Hugh Sackett, who has died aged 91, was an internationally recognised scholar, and a classics and Greek archaeology teacher at Groton School, Massachusetts, for more than 60 years; he also made an indelible mark on the archaeology of the Aegean through collaborative excavations of sites ranging in date from the Early Bronze Age through to Roman, under the auspices of the British School at Athens. His discoveries included the Palaikastro kouros, the most magnificent prehistoric ivory statue yet found in the Aegean. In 2014 he became the first British archaeologist to receive the Gold Medal for distinguished archaeological achievement from the Archaeological Institute of America. Leyland Hugh Sackett was born in Oxford on August 13 1928 to Alfred Sackett and Dorothy, née Salter, one of four sons and a daughter. He was educated at Kingswood School, Bath, where his father was headmaster. In 1949, after two years’ National Service, he went to Merton College, Oxford, where he gained an MA in Literae Humaniores and a Dip Ed in 1954. That year also saw his first visit to the British School at Athens (BSA) on a Rotary Foundation fellowship, beginning his relationship with the institution to which he gave so much over the next 65 years. He was assistant excavator at Emporio, on the island of Chios, directed by Sinclair Hood, with John Boardman and Emily Vermeule; he worked at Mycenae with Lord William Taylour; at Myrtos Pyrgos, Crete, with Gerald Cadogan; and at the Menelaion, Sparta, with Hector Catling. At the BSA he also met John Ellis Jones, with whom he collaborated on several innovative projects investigating Classical Attica (Dema House, Vari House, and the silver mining site at Agrileza). In 1955 Sackett took up a post at Groton School, where he was an inspiring teacher. His career, the longest in the school’s history, spanned seven of its eight headmasters. One of them, Bill Polk, a former pupil of Sackett, wrote: “In his calm, patient way, he would encourage those students for whom Latin was a challenge, and challenge those for whom it was not.” The present headmaster Temba Maqubela recalled: “He was one of the finest true gentlemen I have ever met.”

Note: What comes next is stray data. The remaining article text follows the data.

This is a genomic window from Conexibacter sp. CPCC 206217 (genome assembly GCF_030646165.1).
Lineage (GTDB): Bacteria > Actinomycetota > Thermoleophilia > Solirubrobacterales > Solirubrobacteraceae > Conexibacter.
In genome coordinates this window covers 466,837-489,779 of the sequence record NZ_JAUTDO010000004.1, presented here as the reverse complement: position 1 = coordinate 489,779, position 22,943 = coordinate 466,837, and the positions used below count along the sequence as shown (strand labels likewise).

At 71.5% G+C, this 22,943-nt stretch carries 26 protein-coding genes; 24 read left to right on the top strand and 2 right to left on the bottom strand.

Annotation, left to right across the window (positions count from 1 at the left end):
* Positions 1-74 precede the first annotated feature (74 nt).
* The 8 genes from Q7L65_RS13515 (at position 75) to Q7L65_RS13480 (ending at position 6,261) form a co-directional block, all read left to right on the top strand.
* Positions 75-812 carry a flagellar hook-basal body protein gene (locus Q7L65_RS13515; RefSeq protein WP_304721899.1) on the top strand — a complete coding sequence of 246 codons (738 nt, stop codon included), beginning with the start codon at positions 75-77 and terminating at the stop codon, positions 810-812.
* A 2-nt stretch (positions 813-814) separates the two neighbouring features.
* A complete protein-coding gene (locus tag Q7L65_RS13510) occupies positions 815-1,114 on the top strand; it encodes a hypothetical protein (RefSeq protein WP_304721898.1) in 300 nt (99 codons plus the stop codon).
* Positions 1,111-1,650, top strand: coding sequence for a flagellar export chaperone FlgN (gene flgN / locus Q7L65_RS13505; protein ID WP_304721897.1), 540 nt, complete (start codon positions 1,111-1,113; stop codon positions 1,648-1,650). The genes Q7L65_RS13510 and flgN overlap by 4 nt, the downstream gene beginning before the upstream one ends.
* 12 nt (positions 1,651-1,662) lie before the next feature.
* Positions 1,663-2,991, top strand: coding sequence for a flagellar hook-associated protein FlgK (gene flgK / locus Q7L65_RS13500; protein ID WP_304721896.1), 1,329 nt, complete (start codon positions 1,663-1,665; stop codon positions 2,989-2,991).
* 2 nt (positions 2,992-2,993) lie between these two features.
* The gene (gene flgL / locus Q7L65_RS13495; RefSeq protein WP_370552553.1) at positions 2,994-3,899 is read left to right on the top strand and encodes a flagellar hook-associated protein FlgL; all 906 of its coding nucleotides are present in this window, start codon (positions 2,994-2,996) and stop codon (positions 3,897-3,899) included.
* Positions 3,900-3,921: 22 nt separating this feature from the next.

Ancient DNA is offering clues to puzzle of Dead Sea scrolls, say experts. Study may shed light on material and debated origins of some of the 25,000 fragments
Apple has released a new version of its operating system, iOS 13.5.1, in order to provide “important security updates [that are] recommended for all users.”It means Apple has patched the infamous “Unc0ver” jailbreak which allowed even the most recent iPhones to be compromised.
The scientists who were among the first to declare the world’s sixth mass extinction event was already underway in a 2015 study, have published new research revealing the rate at which wildlife is being destroyed is accelerating and is a direct threat to human civilisation.Stanford biologist Paul Ehrlich and colleagues at other institutions report in the new paper that the extinction rate is likely much higher than previously thought and is eroding nature’s ability to provide vital services to people.
Apple has fixed a sign-in bug that could have allowed malicious individuals to take control of a user’s account, paying $100,000 to the person who found it.The flaw relates to the “Sign in with Apple” feature, which the company introduced in 2019 as a privacy-focused alternative to the sign-in options from Facebook or Google, yet one that is easier than using an email login.